This shot was taken on a massive weekend where we walked the whole 64km southern Prom circuit via the lighthouse in two days. This was taken at south-east point near the lighthouse of these oft photographed rocks. The lenticular cloud on top of Rodondo was amazing that day and fortunately I had my 300mm zoom on hand to compose a shot in a pleasing way.
Although Rodondo Island is just 12km off the Victorian coast it is part of Tasmania. To me this seemed quite illogical until I stumbled across the fact that the boarder was established before the Colony of Victoria had even been created making it initially a NSW, Tasmania border which is quite sensible.
The island is a remnant of the land bridge that once connected Tasmania with the mainland 6000 years ago. It is 350m high and is so isolated that when it was first climbed in 1947 it was found to support a number of trees and shrubs that are found nowhere else in the world. In the 1840’s Rodondo along with forty-foot rocks were touted as alternative lighthouse location before South-east point was settled on due to its comparative ease of access. Due to its height and distance offshore it is clearly visible from a surprising number of locations including Tongue Point on the west coast and Kersops Peak on the east coast. Rodondo Island was not officially protected until 1976 when it was declared a nature reserve by the Tasmanian Parks and Wildlife Service.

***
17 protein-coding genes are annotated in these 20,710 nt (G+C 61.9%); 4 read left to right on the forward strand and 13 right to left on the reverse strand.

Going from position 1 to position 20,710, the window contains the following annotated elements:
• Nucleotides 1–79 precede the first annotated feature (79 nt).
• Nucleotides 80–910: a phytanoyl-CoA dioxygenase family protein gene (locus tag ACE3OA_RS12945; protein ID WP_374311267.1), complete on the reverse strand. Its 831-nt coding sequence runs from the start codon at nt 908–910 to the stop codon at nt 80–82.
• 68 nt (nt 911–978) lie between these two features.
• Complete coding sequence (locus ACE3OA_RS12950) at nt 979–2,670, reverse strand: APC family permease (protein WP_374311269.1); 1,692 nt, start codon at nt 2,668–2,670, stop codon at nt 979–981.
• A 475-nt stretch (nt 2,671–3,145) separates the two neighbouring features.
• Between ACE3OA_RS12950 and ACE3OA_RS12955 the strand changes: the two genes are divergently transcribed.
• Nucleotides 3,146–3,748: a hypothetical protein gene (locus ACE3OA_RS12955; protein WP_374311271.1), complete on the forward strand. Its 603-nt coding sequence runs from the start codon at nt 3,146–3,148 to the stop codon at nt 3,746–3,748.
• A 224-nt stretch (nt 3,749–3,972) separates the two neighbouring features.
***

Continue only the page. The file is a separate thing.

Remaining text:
For more shots from this area check out my Wilsons Promontory gallery.
10% of all profits go to the Wilderness Society